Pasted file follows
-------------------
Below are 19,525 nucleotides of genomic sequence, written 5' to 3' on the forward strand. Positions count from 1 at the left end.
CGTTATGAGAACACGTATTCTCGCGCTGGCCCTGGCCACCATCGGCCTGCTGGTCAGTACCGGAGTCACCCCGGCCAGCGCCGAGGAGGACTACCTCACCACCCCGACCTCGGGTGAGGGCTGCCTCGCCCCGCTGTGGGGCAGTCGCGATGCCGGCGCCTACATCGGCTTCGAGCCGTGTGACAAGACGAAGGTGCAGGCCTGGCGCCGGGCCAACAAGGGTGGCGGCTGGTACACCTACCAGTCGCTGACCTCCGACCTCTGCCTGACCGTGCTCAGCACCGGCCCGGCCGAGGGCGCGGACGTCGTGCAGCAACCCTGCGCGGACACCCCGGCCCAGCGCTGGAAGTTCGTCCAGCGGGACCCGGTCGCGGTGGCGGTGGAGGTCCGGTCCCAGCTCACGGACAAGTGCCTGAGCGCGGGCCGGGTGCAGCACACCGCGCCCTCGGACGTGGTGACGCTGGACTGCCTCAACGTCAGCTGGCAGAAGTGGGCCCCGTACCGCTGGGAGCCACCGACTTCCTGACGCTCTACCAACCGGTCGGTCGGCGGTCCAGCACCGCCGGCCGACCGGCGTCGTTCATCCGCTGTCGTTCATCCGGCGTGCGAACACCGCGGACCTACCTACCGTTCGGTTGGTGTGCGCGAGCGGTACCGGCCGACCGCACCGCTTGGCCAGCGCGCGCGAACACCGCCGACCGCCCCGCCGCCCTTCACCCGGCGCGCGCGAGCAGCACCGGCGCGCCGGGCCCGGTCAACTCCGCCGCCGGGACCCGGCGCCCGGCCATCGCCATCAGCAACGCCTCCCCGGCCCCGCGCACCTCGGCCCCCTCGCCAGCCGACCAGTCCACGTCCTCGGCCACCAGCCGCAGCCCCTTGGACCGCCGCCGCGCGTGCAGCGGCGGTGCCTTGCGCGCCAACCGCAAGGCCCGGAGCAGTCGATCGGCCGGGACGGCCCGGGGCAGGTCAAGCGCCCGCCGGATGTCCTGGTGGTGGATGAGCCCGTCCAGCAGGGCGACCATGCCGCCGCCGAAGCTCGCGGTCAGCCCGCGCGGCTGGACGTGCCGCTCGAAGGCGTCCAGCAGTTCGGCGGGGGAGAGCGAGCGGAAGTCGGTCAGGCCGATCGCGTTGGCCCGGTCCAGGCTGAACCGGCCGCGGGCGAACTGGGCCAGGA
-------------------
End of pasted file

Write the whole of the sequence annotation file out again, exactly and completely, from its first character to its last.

Below are 19,525 nucleotides of genomic sequence, written 5' to 3' on the forward strand. Positions count from 1 at the left end.
CGTTATGAGAACACGTATTCTCGCGCTGGCCCTGGCCACCATCGGCCTGCTGGTCAGTACCGGAGTCACCCCGGCCAGCGCCGAGGAGGACTACCTCACCACCCCGACCTCGGGTGAGGGCTGCCTCGCCCCGCTGTGGGGCAGTCGCGATGCCGGCGCCTACATCGGCTTCGAGCCGTGTGACAAGACGAAGGTGCAGGCCTGGCGCCGGGCCAACAAGGGTGGCGGCTGGTACACCTACCAGTCGCTGACCTCCGACCTCTGCCTGACCGTGCTCAGCACCGGCCCGGCCGAGGGCGCGGACGTCGTGCAGCAACCCTGCGCGGACACCCCGGCCCAGCGCTGGAAGTTCGTCCAGCGGGACCCGGTCGCGGTGGCGGTGGAGGTCCGGTCCCAGCTCACGGACAAGTGCCTGAGCGCGGGCCGGGTGCAGCACACCGCGCCCTCGGACGTGGTGACGCTGGACTGCCTCAACGTCAGCTGGCAGAAGTGGGCCCCGTACCGCTGGGAGCCACCGACTTCCTGACGCTCTACCAACCGGTCGGTCGGCGGTCCAGCACCGCCGGCCGACCGGCGTCGTTCATCCGCTGTCGTTCATCCGGCGTGCGAACACCGCGGACCTACCTACCGTTCGGTTGGTGTGCGCGAGCGGTACCGGCCGACCGCACCGCTTGGCCAGCGCGCGCGAACACCGCCGACCGCCCCGCCGCCCTTCACCCGGCGCGCGCGAGCAGCACCGGCGCGCCGGGCCCGGTCAACTCCGCCGCCGGGACCCGGCGCCCGGCCATCGCCATCAGCAACGCCTCCCCGGCCCCGCGCACCTCGGCCCCCTCGCCAGCCGACCAGTCCACGTCCTCGGCCACCAGCCGCAGCCCCTTGGACCGCCGCCGCGCGTGCAGCGGCGGTGCCTTGCGCGCCAACCGCAAGGCCCGGAGCAGTCGATCGGCCGGGACGGCCCGGGGCAGGTCAAGCGCCCGCCGGATGTCCTGGTGGTGGATGAGCCCGTCCAGCAGGGCGACCATGCCGCCGCCGAAGCTCGCGGTCAGCCCGCGCGGCTGGACGTGCCGCTCGAAGGCGTCCAGCAGTTCGGCGGGGGAGAGCGAGCGGAAGTCGGTCAGGCCGATCGCGTTGGCCCGGTCCAGGCTGAACCGGCCGCGGGCGAACTGGGCCAGGA